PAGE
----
A cardinal of a different color

A male Northern Cardinal with a rare mutation has become an Internet sensation!

Former shelter kitty Lucky Wilbury, who is currently recovering from a life-threatening bladder blockage.

To commemorate this avian celebrity (and gently rib certain curmudgeons in the birding community), I created this homage to Andy Warhol’s colorful silkscreen portraits of celebrities. It’s now available in my Mountain-Gem Arts store on Zazzle on men’s, women’s, unisex, and kids’ T-shirts, sweatshirts, hoodies, and more in a variety of bright, medium, and dark colors, including many bird-friendly options. A cropped version including the left and center panels is available for your wall and as a 2-inch square button to adorn your Tilley hat or birding vest (or as one of your minimum 15 pieces of flair).

Proceeds from sales of this design (and everything else in my Zazzle shop) will help defray the cost of recent lifesaving veterinary treatment for my indoor-only rescue kitty, Lucky Wilbury.



Killer hummingbirds revisited


“It’s a photo of a dead hummingbird! What do you make of it Holmes?”
“Impossible to say without additional evidence, Watson.”

Periodically over the nearly nine years since the publication of Killer hummingbirds?, I’ve received comments from people taking issue with what they believe that post says. Typically, these readers have witnessed an attack by one or more hummingbirds on another and wish to inform me that I’m wrong to say that hummingbirds never kill each other. The first problem is that I didn’t say “never,” and they would know this had they read as far as the bold black text in the middle of the post:

 “Only birds weakened by hunger, disease, or injuries… are vulnerable to injury and, in rare instances, death from other hummingbirds…”

Some of the reports clearly fit the qualification above, because, to quote more of the original post:

a healthy hummingbird will either defend itself or flee before a more aggressive individual gets the chance to do any significant damage.

Others provide few if any useful details of the event, even when prompted, and still others are just accounts of finding a dead hummingbird and assuming, because they had previously observed combat, that it was a case of trochilicide.

This brings us to the other problem with these reports, which is that they are never accompanied by any objective evidence—photos or video—that would support their accounts of the events (much like reports of yellow hummingbirds). A recent correspondent claimed to have seen a Black-chinned Hummingbird…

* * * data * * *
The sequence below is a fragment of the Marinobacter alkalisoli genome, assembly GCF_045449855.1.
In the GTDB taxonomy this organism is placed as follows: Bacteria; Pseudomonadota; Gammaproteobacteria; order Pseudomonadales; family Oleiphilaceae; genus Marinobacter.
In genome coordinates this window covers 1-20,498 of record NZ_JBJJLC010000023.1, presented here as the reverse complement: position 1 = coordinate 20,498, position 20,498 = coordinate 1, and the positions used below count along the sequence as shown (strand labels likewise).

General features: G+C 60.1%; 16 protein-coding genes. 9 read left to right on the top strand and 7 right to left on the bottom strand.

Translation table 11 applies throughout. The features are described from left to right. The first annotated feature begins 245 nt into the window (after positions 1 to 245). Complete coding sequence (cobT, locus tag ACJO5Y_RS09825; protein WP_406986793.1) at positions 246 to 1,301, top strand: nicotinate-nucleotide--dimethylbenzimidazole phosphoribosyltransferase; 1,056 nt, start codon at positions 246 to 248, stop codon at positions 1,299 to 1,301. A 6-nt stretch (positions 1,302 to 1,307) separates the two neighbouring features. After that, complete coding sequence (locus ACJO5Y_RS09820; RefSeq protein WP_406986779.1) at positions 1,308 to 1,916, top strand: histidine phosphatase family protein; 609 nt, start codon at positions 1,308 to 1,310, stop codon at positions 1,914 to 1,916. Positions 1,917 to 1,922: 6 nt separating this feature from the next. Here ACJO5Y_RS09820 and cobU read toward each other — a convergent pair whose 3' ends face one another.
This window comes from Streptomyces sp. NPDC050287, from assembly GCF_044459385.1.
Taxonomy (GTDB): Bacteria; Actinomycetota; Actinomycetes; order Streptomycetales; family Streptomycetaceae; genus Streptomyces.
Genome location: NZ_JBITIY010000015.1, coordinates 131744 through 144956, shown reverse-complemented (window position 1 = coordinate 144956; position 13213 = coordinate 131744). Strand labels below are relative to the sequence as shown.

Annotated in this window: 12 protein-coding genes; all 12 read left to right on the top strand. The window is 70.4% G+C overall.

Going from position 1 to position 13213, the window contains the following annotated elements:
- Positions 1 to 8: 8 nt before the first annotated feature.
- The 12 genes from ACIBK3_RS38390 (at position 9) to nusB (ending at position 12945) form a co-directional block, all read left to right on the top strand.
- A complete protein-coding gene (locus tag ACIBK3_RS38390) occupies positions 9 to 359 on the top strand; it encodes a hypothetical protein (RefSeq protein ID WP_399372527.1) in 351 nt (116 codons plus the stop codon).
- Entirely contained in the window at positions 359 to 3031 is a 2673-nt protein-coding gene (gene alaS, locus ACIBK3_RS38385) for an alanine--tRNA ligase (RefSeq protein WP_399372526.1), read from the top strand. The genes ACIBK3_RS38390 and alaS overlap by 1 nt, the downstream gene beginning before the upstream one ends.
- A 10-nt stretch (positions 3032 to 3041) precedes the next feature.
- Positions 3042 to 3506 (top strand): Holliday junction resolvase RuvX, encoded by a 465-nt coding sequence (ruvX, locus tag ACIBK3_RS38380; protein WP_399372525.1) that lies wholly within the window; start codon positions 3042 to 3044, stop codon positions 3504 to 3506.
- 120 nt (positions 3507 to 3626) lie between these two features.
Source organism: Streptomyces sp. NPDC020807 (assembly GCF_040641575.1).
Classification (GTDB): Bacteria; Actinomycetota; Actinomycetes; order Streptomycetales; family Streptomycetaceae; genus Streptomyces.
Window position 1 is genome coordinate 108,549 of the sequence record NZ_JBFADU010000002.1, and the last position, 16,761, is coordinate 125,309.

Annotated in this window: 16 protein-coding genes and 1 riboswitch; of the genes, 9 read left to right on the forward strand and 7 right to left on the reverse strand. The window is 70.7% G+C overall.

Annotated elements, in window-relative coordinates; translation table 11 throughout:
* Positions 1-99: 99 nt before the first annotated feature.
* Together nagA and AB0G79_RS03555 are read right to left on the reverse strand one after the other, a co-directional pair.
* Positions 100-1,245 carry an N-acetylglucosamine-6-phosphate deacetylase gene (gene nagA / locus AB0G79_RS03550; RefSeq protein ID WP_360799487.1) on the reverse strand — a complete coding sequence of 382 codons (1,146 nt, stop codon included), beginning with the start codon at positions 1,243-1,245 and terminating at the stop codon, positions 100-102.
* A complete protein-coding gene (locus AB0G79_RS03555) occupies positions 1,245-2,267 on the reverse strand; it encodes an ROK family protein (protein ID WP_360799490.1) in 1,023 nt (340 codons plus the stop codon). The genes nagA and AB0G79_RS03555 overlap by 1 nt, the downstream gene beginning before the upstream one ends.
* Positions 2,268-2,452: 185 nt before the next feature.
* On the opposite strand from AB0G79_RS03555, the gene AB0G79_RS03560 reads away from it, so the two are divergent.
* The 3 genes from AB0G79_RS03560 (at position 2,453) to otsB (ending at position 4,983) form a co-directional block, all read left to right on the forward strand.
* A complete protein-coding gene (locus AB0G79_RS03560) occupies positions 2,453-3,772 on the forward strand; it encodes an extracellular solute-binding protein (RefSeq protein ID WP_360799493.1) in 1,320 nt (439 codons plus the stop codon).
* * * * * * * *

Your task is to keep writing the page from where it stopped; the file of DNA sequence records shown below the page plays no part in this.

“…physically stick his bill deeply into another h.bird’s belly, twice! Then 2 more times into the back of the others neck.”

There are a couple of problems with this description as evidence of hummingbirds fighting to the death, even if one combatant is severely disadvantaged. The first is that poking is rather common in hummingbird combat, and the disappearance of the tip of an aggressor’s bill into the thick plumage of the “victim” would be understandably alarming to someone unfamiliar with hummingbird anatomy.


A hummingbird poking another’s body with its bill is a bit like someone poking Marie Antoinette in the bouffant with a knitting needle.

The second is that, even when the bill passes completely through the feathers and makes contact with the other bird’s body, hummingbird anatomy makes a fatal penetrating wound highly unlikely except in freak circumstances (see page 23 of A Field Guide to Hummingbirds of North America for an example).

This X-ray CT image of a Ruby-throated Hummingbird, showing its huge, deeply muscled rib cage, short skin-and-bones neck, and virtually nonexistent “belly,” demonstrates why hummingbirds are not as vulnerable to penetrating wounds as humans are (or as capable of inflicting them):

CT scan of a Ruby-throated Hummingbird. Copyright Digimorph.org

CT scan of a Ruby-throated Hummingbird. Copyright Digimorph.org

The issue of hummingbirds injuring one another in combat took a fascinating twist in 2014, when Alejandro Rico-Guevara of the University of Connecticut and and Marcelo Araya-Salas of New Mexico State University announced their discovery that the unusual bill shapes of adult male Long-billed Hermits make them more effective at inflicting potentially painful puncture wounds than the bills of females and juvenile males, and that males with longer, pointier bill tips were more successful at defending territories.